Snow Goose Migration Update – February 14, 2013
Snow Goose Migration
The lack of snow cover across the mid-section of the country has pushed the snow goose migration quickly north over the past week. The leading edge of birds has already arrived in Northwest Missouri, Nebraska, and even a few reported in South Dakota. The Conservation Order Snow Goose Season is only two weeks old and the snow geese have made a huge jump north. Temperatures across the county haven’t been excessively warm and there hasn’t been a lot of days with south winds. Reports of good juvenile numbers are coming from Arkansas with many hunters having great success. There aren’t huge numbers of birds still in Arkansas, but if you can find them, they’re young birds that love to decoy. Further north into Southern Missouri and Illinois, numbers have fallen from their peak and juveniles are beginning to show up. The bootheel of Missouri has been reporting great success. The large numbers of snow geese can be found across the northern half of Missouri, including NW Missouri, and west central Illinois.
A good snow goose migration was noted on both Saturday and Monday. Saturday we witnessed large numbers of flight birds from mid-morning until late afternoon. This large snow goose migration was attributed to the large numbers of birds surveyed in Southern Illinois during the middle of last week. Carlyle Lake had nearly 150,000 on February 6th. Yesterday, they were down to just 3,000. Over the course of the past week, snow goose numbers in Southern Illinois have gone from 240,000 to just 20,000. The problem with the area we were hunting and really most of Southern Illinois is a lack of food. Most fields were harvested early and farmers were able to get their Fall tillage done. Combine that with the drought and poor yields and there wasn’t much food for migrating snow geese in Southern Illinois. Most of the birds we saw continued through the area and far fewer snow geese were seen on Sunday. Snow goose numbers at Squaw Creek NWR went from just 60,000 to over 1 millions in just 6 days. The leading edge of birds has some juveniles mixed in and there have been sporadic reports of good hunts on the leading edge birds that far north. Along with Northwest Missouri, Kansas and Nebraska are also reporting good number of snow geese.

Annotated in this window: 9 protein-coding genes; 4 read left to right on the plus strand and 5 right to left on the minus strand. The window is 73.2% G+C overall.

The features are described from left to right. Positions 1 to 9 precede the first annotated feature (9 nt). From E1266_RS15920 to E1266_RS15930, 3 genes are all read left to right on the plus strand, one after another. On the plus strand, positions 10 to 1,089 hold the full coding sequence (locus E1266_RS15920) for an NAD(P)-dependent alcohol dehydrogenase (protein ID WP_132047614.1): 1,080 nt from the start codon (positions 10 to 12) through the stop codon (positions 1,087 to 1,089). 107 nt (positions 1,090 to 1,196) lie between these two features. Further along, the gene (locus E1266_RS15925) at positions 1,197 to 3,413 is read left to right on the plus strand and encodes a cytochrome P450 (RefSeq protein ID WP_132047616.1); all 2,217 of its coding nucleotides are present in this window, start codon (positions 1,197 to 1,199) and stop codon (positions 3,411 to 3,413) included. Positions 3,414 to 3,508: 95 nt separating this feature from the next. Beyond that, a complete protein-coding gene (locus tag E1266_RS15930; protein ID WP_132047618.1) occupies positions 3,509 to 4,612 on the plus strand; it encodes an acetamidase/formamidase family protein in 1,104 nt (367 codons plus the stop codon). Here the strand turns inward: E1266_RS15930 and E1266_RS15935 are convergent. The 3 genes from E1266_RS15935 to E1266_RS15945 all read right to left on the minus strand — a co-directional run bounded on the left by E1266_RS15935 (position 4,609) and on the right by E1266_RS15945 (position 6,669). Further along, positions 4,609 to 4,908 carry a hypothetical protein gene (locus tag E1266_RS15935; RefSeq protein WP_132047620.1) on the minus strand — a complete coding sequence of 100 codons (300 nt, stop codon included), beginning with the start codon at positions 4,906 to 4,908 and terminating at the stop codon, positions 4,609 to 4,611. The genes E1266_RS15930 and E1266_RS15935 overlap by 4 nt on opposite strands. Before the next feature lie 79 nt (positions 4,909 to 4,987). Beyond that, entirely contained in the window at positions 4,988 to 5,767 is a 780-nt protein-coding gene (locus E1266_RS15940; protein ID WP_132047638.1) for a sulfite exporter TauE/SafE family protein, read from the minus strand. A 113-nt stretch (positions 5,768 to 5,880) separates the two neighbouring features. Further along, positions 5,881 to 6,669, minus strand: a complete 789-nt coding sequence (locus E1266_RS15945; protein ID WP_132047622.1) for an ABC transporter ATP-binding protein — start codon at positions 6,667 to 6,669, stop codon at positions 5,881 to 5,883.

In the coming week, the weather looks to stay seasonable so a mass snow goose migration north should be limited. There is a large storm system that looks to move across the central part of the US next week that could drop a good amount of snow across Nebraska and Iowa. If this comes to fruition, look for the geese to really stack up in areas to the snow line’s south.
What we have experienced over the past week is the large adult concentration have quickly moved north without a snow line to hold them back. They know it’s time to start back north, and they’ve made a quick jump. The younger snow geese are trickling northward as the snow goose migration continues. The lack of warm weather and south winds has kept them from quickly jumping north like the older birds.
Here’s an episode from last year that was shot during our trip to Northwest Missouri with ShowMe Snow Geese.